Tuesday, 19 May 2015

The Council of Europe and the European Charter

















While it has been widely pointed out that repeal of the Human Rights Act might constitute a breach of the Good Friday/Belfast Agreement, there has been less publicity about the fact that a deliberate withdrawal from the Council of Europe's human rights regime might mean that the UK finds itself in an impossible position regarding its continued membership of the body.

That would clearly entail a further weakening of the Nationalist position in Northern Ireland, since Irish is protected, after a fashion, by the UK's adherence to the Council of Europe Charter for Regional or Minority Languages. Although technically Ulster Scots is also part of the package, it has never enjoyed the same degree of protection, and in any case ordinary Unionists have always had a rather ambivalent relationship with the dialect.

The main failing in the Charter has been that it is not justiciable: the Northern Ireland Executive has consistently failed to present required reports to the Committee of Experts tasked with gauging implementation, obstructionism that has seen it named, shamed — and then left alone.

However, there is no doubt that the Charter has been better than nothing. Current Conservative policy envisages an end to universal human rights in the UK, and perhaps both a hard land border with the Republic and kicking away the linguistic protections of the Charter. All in all, it's a decidedly unappealing mix for Northern Ireland's Nationalists.

It is therefore clear that a two-pronged approach must be taken — on the one hand working to defeat the Conservatives' madcap isolationism and on the other engaging with them to ensure that linguistic rights are protected, this time in a fashion that envisages legal remedies where appropriate.

Of course, the truth is that the Conservatives stand little chance of being able to repeal the Act, not only because legislative consent is required from the Devolved Administrations but because its majority is simply too small. There are enough pro-European, liberal Tories such as Kenneth Clarke to stymie the change, which appears to be being pursued merely in order to keep the more swivel-eyed backbenchers happy. All the better reason, perhaps, to sit down with the UK Government and persuade it of the need for justiciable linguistic rights.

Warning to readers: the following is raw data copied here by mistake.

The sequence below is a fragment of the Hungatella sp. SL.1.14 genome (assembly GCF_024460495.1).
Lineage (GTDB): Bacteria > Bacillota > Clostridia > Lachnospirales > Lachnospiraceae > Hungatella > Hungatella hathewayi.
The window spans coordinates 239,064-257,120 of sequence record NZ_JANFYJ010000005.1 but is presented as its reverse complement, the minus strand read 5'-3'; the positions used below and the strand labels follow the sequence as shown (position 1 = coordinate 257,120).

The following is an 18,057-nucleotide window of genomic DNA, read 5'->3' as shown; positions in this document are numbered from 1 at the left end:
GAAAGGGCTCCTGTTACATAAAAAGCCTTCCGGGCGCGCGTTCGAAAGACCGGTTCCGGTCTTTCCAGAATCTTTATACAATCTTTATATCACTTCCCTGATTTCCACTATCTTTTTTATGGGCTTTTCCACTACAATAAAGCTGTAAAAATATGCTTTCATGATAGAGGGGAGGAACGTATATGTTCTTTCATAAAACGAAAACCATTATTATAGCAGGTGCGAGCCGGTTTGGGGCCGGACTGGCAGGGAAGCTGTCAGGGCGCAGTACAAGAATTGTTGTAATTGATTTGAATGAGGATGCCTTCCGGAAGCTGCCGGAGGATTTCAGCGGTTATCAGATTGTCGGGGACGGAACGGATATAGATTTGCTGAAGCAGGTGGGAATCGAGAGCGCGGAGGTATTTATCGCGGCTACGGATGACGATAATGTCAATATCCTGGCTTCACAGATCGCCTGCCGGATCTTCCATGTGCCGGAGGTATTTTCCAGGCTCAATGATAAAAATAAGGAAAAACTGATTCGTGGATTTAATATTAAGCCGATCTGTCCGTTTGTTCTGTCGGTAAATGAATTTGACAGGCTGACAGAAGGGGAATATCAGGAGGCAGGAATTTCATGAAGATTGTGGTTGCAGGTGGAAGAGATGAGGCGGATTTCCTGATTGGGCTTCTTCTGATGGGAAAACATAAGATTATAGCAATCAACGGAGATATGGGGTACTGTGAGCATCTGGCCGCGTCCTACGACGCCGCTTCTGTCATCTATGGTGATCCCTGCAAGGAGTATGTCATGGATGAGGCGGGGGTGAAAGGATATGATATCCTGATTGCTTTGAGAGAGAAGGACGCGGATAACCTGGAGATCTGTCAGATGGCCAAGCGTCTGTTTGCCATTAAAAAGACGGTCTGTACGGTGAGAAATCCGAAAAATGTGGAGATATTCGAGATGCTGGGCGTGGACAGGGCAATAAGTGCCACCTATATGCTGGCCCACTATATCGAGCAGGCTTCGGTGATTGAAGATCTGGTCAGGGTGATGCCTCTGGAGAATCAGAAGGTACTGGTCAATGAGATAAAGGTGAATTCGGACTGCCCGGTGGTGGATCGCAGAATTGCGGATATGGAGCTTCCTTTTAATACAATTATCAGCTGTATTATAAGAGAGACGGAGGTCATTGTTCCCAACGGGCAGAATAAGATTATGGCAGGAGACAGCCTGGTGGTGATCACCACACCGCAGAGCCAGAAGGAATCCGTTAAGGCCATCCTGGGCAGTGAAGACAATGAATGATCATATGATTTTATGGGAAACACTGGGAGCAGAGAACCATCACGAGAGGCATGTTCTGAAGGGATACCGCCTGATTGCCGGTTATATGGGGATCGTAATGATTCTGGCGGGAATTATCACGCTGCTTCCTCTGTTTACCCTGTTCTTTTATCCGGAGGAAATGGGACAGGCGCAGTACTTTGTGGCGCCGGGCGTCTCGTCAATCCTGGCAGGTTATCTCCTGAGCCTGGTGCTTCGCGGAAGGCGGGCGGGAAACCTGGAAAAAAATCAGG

Tuesday, 12 May 2015

The Proposed Bill of Rights — a Linguistic Annex?


















There has been much talk of the possible repercussions of the UK repealing the Human Rights Act 1998 and replacing it with a British Bill of Rights, a task rendered more difficult by the existence of the devolved authorities, as Lallans Peat Worrier points out.

Veteran legal correspondent Joshua Rozenberg argues that there is "really no need for any significant reform". In fact, although the middle-brow press has often expressed its righteous indignation at terrorist suspects not being extradited or some prisoners being given the right to vote, the UK loses very few indeed of the cases that reach court.

There is no doubt, however, that trying to do away with the Act and failing to persuade Scotland, Wales and Northern Ireland to go along with the scheme could lead to greater distance between Westminster and the fringe, which would need to pass legislative consent motions if all parts of the UK are to proceed in uniformity.

In the case of Northern Ireland, scrapping the Human Rights Act would be a clear breach of the Good Friday/Belfast Agreement, which has the status of an international treaty. Proceeding with the reform would require the support not only of the Northern Ireland Assembly but of the Republic of Ireland.

In that regard, the Blether Region has one or two suggestions. Everyone knows that, although an Irish Language Act was promised by the last Labour Administration, real pressure can be exerted on the UK Government to come up with the goods only if the Northern Ireland Assembly collapses and direct rule is imposed.  If that happened, of course, getting the Assembly up and running again might be easier said than done.  If, on the other hand, the Assembly continues as it is, any Irish Language Bill will almost certainly be blocked in the Executive or by a petition of concern, since the Unionist parties have chosen to oppose it for purely political — not to say, sectarian — reasons.

Rather than refuse point-blank to negotiate a new Bill of Rights, Republicans and Nationalists should enlist the aid of the Irish Government and play hardball on the inclusion of linguistic rights — say, rights of the kind that reflect on the Welsh experience — and put the ball firmly in the Unionist court.  Better still, why not just encourage the Welsh to do the heavy lifting themselves? An annex to the Bill of Rights might not be able to do everything that a Language Act could, but it might well put a stop to the most arbitrary and egregious limitations placed on use of the language, for example, the ban on using it before the courts or the requirement for super-majorities before bilingual street signs can be erected.

The outcome might of course be that Unionists rather than Nationalists turn out to be the ones to reject the new Bill of Rights, but in that case Irish-speakers will be no worse off than before and will have gained valuable publicity for their cause.